One of the main collection pieces is by Antonio Caro from 1972 – it's a big graphic piece with different posters, each one with a letter, and when you see all of them together you can read: ARTDOESNOTFITHERE. In each of the posters, in smaller font, he wrote the name of a victim of the state. One of the victims was a student leader from Cali, who was killed by the police at one of the demonstrations against US investment in the public university. The political climate was especially tense because of the imminent inauguration of the Games. We presented this context with a big wallpaper of newspaper pages of the time. We also set it in dialogue with political graphic pieces in the collection from other Latin American countries, in particular Chile and Argentina.
Other victims mentioned in Antonio Caro's work were indigenous members of a community in the eastern part of the country, who were killed because they resisted land grabs by mining multinationals. In the exhibition, we showed the documentary that inspired Caro: Planas, by Marta Rodríguez and Jorge Silva.
The public were welcomed to the exhibition with a gigantic photo of a demonstration, where you could see the way the people hold posters similar to the ones Caro uses in his piece. This was so that visitors could sense the street activities of the time, the political sensitivity, and also better understand the artist's intention and grammar. This was also an opportunity for the public to take photographs and selfies, as if they, too, were part of the demonstration.
All the graphics in the exhibition shared this propaganda style, and the typography of prints and newspapers. In this way, we got to create a space that reflected on the city in relation to the country and the continent, and on a moment in history that still marks local identity. We gave context to interpret the art, and the art also gave clues to interpret the moment. We created a large-scale environment that not only involved artists and historians, but also architects, filmmakers, activists...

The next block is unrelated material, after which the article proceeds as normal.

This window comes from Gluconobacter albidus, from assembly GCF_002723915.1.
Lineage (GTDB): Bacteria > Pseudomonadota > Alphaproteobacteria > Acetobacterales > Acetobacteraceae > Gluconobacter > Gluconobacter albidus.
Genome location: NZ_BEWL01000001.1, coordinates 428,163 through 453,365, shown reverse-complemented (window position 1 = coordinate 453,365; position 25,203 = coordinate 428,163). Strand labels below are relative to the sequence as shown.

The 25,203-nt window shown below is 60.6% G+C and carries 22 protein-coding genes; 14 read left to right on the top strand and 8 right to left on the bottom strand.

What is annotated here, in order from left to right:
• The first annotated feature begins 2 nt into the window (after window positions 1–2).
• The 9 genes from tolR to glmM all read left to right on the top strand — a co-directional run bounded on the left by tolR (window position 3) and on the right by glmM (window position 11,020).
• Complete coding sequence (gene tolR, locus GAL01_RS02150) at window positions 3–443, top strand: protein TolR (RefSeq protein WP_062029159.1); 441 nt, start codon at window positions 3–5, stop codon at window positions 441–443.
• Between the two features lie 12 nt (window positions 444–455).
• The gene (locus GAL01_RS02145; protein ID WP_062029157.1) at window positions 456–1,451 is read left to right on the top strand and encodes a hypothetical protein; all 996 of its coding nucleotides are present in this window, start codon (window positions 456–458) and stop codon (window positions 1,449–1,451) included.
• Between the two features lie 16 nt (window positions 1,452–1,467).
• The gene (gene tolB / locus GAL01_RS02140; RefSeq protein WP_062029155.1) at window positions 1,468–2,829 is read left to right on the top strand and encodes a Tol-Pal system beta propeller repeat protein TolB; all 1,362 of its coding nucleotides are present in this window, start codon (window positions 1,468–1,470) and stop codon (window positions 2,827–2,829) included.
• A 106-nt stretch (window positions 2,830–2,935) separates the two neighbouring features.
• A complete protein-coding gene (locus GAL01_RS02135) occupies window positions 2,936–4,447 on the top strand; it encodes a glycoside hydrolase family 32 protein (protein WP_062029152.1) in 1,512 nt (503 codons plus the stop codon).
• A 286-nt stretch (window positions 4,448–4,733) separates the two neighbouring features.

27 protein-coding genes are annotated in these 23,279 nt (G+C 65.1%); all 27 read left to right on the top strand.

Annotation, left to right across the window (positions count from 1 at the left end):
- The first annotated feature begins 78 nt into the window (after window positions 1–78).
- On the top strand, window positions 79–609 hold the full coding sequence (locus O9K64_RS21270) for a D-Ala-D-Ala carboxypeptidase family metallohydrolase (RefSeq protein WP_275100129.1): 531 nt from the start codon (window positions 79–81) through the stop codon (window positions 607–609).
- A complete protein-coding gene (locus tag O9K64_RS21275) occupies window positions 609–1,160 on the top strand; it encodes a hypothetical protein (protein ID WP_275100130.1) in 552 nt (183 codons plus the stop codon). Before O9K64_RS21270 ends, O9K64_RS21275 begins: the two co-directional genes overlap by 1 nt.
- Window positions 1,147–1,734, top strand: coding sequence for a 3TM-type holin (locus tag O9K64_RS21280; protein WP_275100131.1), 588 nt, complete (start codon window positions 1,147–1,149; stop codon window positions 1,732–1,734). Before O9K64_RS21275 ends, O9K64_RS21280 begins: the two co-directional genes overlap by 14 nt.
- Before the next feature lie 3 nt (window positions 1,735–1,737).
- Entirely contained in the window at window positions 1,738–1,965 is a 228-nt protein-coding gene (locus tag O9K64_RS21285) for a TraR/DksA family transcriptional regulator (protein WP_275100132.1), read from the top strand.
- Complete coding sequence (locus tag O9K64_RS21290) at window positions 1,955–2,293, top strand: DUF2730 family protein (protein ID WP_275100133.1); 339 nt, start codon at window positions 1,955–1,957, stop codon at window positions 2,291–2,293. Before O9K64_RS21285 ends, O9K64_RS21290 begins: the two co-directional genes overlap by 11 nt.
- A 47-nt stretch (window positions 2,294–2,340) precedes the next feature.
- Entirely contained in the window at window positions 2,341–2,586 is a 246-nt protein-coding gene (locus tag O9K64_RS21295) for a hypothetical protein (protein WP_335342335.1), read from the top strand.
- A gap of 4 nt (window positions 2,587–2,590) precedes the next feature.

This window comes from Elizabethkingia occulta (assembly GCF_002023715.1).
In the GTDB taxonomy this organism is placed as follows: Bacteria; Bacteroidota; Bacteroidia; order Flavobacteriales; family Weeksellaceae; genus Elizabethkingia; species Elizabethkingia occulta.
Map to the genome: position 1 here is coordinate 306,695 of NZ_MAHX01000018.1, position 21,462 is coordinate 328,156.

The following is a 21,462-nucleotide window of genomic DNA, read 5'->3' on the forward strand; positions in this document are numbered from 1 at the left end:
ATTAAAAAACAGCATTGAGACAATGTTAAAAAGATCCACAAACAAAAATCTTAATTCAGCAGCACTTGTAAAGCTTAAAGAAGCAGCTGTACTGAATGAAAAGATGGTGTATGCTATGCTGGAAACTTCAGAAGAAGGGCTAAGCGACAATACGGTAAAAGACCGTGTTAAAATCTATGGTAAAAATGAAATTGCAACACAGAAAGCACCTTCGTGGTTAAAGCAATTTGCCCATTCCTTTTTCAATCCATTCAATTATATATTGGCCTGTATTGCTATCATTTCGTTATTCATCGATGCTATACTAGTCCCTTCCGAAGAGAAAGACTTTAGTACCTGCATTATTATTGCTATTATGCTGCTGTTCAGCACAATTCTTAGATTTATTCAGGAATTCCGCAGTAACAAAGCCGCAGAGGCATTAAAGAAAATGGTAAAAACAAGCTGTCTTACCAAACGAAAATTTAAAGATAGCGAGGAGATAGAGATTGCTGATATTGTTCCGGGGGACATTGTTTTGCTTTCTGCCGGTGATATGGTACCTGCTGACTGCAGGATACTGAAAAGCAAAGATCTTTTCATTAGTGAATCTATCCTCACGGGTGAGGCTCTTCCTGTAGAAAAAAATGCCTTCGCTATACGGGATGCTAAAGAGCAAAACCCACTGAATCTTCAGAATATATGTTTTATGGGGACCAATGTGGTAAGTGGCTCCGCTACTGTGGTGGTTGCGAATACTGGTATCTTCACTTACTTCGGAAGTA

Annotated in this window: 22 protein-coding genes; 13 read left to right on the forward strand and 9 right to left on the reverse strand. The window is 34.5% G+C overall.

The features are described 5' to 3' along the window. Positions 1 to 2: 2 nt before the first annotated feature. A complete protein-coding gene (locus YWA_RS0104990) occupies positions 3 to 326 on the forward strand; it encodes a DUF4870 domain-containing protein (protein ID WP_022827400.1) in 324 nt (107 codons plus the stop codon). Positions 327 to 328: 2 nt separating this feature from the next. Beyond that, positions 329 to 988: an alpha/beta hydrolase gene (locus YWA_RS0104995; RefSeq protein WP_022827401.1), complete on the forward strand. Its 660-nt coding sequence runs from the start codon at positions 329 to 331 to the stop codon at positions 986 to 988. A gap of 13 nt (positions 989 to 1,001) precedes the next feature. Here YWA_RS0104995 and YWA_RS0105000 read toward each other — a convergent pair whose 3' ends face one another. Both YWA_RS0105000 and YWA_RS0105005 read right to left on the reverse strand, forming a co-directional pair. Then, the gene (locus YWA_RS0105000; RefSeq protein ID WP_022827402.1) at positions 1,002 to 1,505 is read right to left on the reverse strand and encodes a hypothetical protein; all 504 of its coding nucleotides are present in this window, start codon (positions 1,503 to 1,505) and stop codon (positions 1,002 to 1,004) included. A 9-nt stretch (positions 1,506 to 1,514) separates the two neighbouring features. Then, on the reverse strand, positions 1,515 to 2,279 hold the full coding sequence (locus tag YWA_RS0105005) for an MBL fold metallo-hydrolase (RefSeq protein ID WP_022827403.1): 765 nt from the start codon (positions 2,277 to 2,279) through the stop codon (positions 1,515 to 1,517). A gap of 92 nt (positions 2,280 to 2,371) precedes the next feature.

The exhibition also revealed many of the gaps in our collection, which we tried to redress by inviting pieces from other collections, and by putting this exhibition in dialogue with other exhibitions, like one in a popular neighbourhood museum, or another about relationships between politics and salsa music (the main popular music in Cali) through contemporary art.
ifa: Do you see your museum as a place of political discourse?
Maldonado and Buchelli: In 2018, we worked on the project 'Carretera al mar' ('Road to the Sea'), developed in collaboration with the Goethe Institute. The name is taken form the road that connects Cali, the big city in the valley, and Buenaventura, the main sea port in the Pacific. Buenaventura is also one of the poorest cities in the country, with a large black population, who live in the most difficult conditions. The previous year, in 2017, the biggest political demonstration took place in Buenaventura, with people taking to the streets to reclaim their rights.
Our project addressed the many tensions that exist between Cali and Buenaventura, the contradictions of modernity, the colonial legacy, capitalist exploitations, and violent consequences. It allowed us to address one of the most difficult issues in the region: structural racism. And we did it by thinking not only about the city but also the region, and migrations past and present.
In 2019, most of our program was dedicated to addressing the issues of memory of conflict, in the wider national context of the peace treaty signed between the government and the FARC guerrilla movement. We brought together a big photography exhibition of one of the most important photojournalists, who documented many of the most conflicted places over many years. We put this work in dialogue with other photographers and also other ways to reconstruct the conflict. It created a strong public engagement, with collaboration between many local, national, and international institutions.
ifa: Museums nowadays perform many functions. How would you define what the museum is or should be today?
Maldonado and Buchelli:
Public Space (Arena)
Common Ground (Memory)
Collaborative Imagination (Future)
We also love the definition given by Luis Camnitzer, one of the main artists in the history of the museum:
The museum is a school
The artist learns to communicate
The public learns to make connections.
Alejandro Martín Maldonado is curator at the Museo La Tertulia, Cali
Carlos Hoyos Buchelli is head of education at the Museo La Tertulia, Cali
Under the title 'MuseumsNow', ifa asked actors from international museums about their current experiences, challenges and visions – also against the background of the COVID-19 pandemic. The interviews and reports provide an insight into current museum practices and civil society actions of museums worldwide.